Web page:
In the 18th century, Vallisaari also became a pilot base – and now a little quotation from the official website: “The pilots and other inhabitants of the island were a headache for law enforcement. Distilling of alcohol and a tavern on the island caused the people to forget work on occasion. The inhabitants were also suspected of smuggling and serving illegal alcohol”. – Ha! I told you, Suomenlinna experience with a twist 😉 The last pilots left the island as late as in the early 1920s.

Under the Russian rule the fortification of Vallisaari (or Aleksanterinsaari at that time) was at its peak, the batteries you will see when you visit the island are from this period, such as the Alexander Battery (how original) with casemates and thick sand embankments. In the years preceding WWI, the batteries in Vallisaari were modernised with concrete constructions (the “bunker” like buildings you will see, especially around Kuninkaansaari), and a gunpowder magazine was built in the middle of the island.

The history of the two islands as a military area continued after Finland became independent in 1917; the islands served as weaponry storage until quite recently. In Vallisaari, ordnance, torpedoes, and mines were loaded and maintained; weather observations were made; and gas masks were repaired. In Kuninkaansaari, a coastguard station was in operation. During WWII, a German-made air surveillance radar was placed on the island.


And now a little history fact which is present in Finns’ historical memory today. Of course it has to involve and accident: “A destructive explosives accident occurred in Kuolemanlaakso (‘Valley of Death’) in Vallisaari on 9 July 1937. Thousands of kilos of explosives were flung across Vallisaari and all the way to Suomenlinna”, 8 people lost their lives in the explosion. The reason for the explosion is unknown…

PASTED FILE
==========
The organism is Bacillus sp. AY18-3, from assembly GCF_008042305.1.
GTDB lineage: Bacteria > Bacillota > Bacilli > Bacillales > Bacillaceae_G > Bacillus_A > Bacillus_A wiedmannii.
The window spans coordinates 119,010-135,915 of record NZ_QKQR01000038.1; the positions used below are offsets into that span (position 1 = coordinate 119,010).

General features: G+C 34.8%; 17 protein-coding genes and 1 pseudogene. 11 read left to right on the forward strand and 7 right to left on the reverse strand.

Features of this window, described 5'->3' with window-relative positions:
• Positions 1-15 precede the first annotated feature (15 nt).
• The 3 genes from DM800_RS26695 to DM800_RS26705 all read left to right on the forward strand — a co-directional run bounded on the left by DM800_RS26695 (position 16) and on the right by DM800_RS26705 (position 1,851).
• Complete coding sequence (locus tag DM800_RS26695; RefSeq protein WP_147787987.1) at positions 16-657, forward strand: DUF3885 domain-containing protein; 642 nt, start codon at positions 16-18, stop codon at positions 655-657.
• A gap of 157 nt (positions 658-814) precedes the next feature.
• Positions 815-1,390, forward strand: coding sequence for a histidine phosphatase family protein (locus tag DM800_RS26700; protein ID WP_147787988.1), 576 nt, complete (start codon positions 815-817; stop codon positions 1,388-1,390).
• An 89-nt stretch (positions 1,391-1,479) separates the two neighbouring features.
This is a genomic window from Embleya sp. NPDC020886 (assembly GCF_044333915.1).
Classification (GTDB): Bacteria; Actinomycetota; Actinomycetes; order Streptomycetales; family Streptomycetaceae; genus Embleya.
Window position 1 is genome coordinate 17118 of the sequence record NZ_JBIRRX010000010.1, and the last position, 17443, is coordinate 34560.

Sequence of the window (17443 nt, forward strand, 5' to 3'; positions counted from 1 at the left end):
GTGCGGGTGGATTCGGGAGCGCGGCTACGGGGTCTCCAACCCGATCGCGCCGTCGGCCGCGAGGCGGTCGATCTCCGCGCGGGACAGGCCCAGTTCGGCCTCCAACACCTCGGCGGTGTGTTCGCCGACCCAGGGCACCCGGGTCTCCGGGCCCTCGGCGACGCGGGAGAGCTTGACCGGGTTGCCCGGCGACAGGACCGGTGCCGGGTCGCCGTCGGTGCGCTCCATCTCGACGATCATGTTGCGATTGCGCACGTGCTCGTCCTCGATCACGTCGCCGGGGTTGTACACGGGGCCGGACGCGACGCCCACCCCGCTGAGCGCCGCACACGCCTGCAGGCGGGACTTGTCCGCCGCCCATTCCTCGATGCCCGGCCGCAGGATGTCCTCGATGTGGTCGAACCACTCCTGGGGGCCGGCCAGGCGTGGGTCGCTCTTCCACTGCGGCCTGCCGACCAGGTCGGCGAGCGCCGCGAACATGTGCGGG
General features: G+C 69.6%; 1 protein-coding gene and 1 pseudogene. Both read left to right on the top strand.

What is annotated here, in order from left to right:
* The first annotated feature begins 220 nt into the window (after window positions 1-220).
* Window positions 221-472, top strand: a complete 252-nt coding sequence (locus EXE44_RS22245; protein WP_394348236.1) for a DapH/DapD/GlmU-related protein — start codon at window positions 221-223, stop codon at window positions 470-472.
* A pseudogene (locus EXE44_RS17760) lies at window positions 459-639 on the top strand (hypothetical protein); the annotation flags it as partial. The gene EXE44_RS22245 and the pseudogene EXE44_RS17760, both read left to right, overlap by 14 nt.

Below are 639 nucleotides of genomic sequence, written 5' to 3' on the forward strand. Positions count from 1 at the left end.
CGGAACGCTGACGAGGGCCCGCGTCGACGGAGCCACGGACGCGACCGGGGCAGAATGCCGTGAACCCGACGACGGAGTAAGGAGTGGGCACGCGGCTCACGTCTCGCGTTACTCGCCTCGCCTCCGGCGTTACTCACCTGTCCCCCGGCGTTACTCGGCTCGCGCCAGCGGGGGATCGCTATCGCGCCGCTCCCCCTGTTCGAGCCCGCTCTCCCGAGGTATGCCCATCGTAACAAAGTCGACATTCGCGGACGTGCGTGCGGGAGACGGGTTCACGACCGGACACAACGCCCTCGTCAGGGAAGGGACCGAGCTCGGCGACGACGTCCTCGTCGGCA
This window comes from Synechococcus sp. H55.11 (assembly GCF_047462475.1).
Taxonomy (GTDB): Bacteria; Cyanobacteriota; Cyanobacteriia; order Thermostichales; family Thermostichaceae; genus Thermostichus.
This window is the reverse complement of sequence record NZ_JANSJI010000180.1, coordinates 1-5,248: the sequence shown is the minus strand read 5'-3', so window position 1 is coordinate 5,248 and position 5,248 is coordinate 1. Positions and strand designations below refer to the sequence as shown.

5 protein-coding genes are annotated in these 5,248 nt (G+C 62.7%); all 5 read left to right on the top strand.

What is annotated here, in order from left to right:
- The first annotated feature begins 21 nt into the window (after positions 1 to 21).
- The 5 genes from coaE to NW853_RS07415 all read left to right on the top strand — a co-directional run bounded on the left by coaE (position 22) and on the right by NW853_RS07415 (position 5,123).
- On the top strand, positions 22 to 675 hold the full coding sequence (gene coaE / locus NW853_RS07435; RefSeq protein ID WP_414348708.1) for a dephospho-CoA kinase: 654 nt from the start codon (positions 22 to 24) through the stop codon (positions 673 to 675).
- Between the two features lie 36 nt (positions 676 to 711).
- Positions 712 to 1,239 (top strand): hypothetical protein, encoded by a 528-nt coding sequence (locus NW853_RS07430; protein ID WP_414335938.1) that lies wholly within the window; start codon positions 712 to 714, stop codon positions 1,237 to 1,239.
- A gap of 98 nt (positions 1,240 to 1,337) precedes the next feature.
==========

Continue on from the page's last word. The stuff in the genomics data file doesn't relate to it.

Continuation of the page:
The Valley of Death is by the way accessible by a semi-official path nowadays, the atmosphere is… deadly? You don’t want to spend too much time there, especially not in autumn.


“In addition to the functions of the Finnish Defence Force, a residential area with a distinctive identity of its own emerged in Vallisaari, with its residents being principally civilians employed by the state of Finland. The island was at its liveliest in the 1950s, when more than 300 people lived there – a school, a shop, and a youth club were active in Vallisaari, in addition to a choir, a drama club, and a troop of scouts. Although Vallisaari is located close to Helsinki city centre, the islanders led a rural life. People tended their vegetable gardens on the island, in addition to which a whole range of grazing animals was found: rabbits, sheep, horses, and pigs. The last inhabitants left the island in 1996.”

Since then, the islands have slumbered, remaining almost in a perfect natural state. In 2013, Metsähallitus started a project to prepare the opening of the islands to visitors before it opened to public only in spring 2016 – that already is a great promise for those who like to enjoy unspoiled nature with a “record-breaking range of species”. And indeed, you will experience the number and unique mix of plants so typical for Finnish archipelago – within 20 minutes boat ride from the heart of Helsinki. And as for the fauna – bats apparently love Vallisaari and abundant in here. Badgers and whateverbirds can also be spotted here. We were not that lucky, we did see the ‘flying lynx’ (horned owl) though, sitting undisturbed on the corner of Aleksanterinbatteri:


Now, here is the catch: due to islands’ military history the visitors are obliged to stay on official paths, digging is strictly prohibited, dogs have to be kept on leash at all times – and entry to certain areas is forbidden,violators can (will) be prosecuted. Swimming in ponds and on most of the beaches is also prohibited due to the amounts of scrap iron in which swimmers can get caught – plus all the military surprises. Some really exciting looking cliffs have been eroded (and eroding), and you don’t want to take the chance 😦 it is just a matter of time before the island becomes completely tourist friendly.